That leaves us with the question of which class logical impossibility belongs in. Philosophers (and physics along with them) seem to assume that logical impossibility is the same thing as metaphysical impossibility. Yet how do we know about logic and logical impossibility? By intuition.

    I'll take a shot at your first three.

    That one seems to only hold true if all events require causes. If something 'comes from nothing', it can't have a cause, simply by definition.

    But do we really know that all events require causes? If so how?

    I think that this one definitely implies that the origin of something from nothing can never be explained. An explanation requires explanatory principles, and if the event popped into being out of nowhere, we seem to have ruled out any explanatory principles.

    There's a certain kind of physicist that tries to explain the origin of the space-time universe out of energy uncertainties in quantum vacuum and the principles of quantum mechanics, but that most emphatically isn't nothing.

    If 'universe' means 'everything that exists', I agree that multiple universes looks like an intuitive contradiction.

    But if 'universe' means something like 'our space-time continuum', then I have no problem imagining that there might be other disjoint space-time continua that aren't continuous with ours.

    So this one seems to revolve around an ambiguity in the meaning of the word 'universe'.

    The difficulty that the Eleatic philosophers encountered there is that they didn't have any concept of mathematical limits. So their difficulty wasn't 'crazy', it was the perfectly rational occasion for advances in mathematics.

    If before you can go from A to B, you have to go halfway first. And before you can go halfway, you have to go 1/4 of the way... there are indeed an infinite number of steps. But... each step is only half the size of the preceeding one. So as we crowd towards an infinite number of steps, the additional steps crowd towards being infinitely small.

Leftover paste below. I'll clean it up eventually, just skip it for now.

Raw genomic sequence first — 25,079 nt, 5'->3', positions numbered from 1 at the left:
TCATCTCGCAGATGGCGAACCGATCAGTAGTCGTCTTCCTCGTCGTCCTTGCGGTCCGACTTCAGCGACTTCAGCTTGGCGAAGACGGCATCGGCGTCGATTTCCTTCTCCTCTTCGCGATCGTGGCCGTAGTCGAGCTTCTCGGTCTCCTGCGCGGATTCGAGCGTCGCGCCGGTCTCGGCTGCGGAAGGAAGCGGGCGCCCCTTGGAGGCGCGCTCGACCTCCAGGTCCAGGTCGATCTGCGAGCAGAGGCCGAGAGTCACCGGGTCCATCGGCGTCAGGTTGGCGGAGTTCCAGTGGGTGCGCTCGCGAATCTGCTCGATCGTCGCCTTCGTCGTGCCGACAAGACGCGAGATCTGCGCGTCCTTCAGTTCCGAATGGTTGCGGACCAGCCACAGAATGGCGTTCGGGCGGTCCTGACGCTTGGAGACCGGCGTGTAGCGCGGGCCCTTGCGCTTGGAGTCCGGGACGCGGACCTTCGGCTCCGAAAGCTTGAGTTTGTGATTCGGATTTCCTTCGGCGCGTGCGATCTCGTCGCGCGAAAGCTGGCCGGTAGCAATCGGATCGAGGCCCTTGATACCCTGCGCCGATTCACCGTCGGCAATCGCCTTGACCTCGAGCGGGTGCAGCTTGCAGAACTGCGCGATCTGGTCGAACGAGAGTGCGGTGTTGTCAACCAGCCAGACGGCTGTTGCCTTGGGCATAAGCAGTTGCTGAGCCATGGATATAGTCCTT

14. Dinosaur Rational Skeptic Valued Senior Member

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    The tortoise & hare situation was considered to be a paradox due to the ancient Greeks having naive or primitive notions about infinity.

    They knew that in reality a hare would overtake & pass a tortoise. However their naive (primitive) notions about infinity made the Zeno argument seem at least plausible, if not logically correct.

    To them the discrepancy between their view of reality (the hare would surely win the race) & the conclusion of the (known to us) faulty logic seemed to be paradoxical.

    It bothered at least some very intelligent thinkers of that era, who in many respects were smarter than a lot of modern folks.

    I strongly suspect that they had neither the concept nor the modern formula for the limit of a convergent series.
     
  15. birch Valued Senior Member

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    true on it's face.
    something can't come from nothing (unrelated). it's just that what we call nothing is never nothing (undetected something) but something. otoh, our concept of nothing is actually a finite idea, but something (nothing/infinite) to 'us' and our perception.

    two different dimensions intersecting. one is physical and the other is abstract. the infinite ruler is the tool to measure a finite physical plane. the infinite ruler (abstract) is not synonymous with the finite plane. therefore, movement is possible but in only one.

    but it's true that point a and b don't exist in the abstract and that's why there is no movement. it's A zero to B zero which is Zero. A1 is something though and A 2 etc.

    same as 3.

    nothing could be construed as merely a non-differentiated state (motionless, camoflauge). since the only concept of 'nothing' that we know if is relative.


    this is similar to 1. process of transition, finite infinitely


    that's obvious. it's contextual.



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    Last edited: Jan 6, 2018
  16. James R Just this guy, you know? Staff Member

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    "Horse" is a category, or set. Individual animals may or may not belong in the set or category, depending on exactly how the category is defined.

    Note that same individual can simultaneously belong to many categories: Mr-Ed-the-horse, horse, mammal, animal, living thing, four-legged-animal, things-bigger-than-a-cat, etc. etc.

    This also reminds me of a truth in biology: there's no such thing as a fish. Really! However you try to describe "fish" in an evolutionary sense (other than by making an exhaustive list of individual species), some animals generally regarded as "fish" will not be included, while others that are not generally regarded as fish will be included.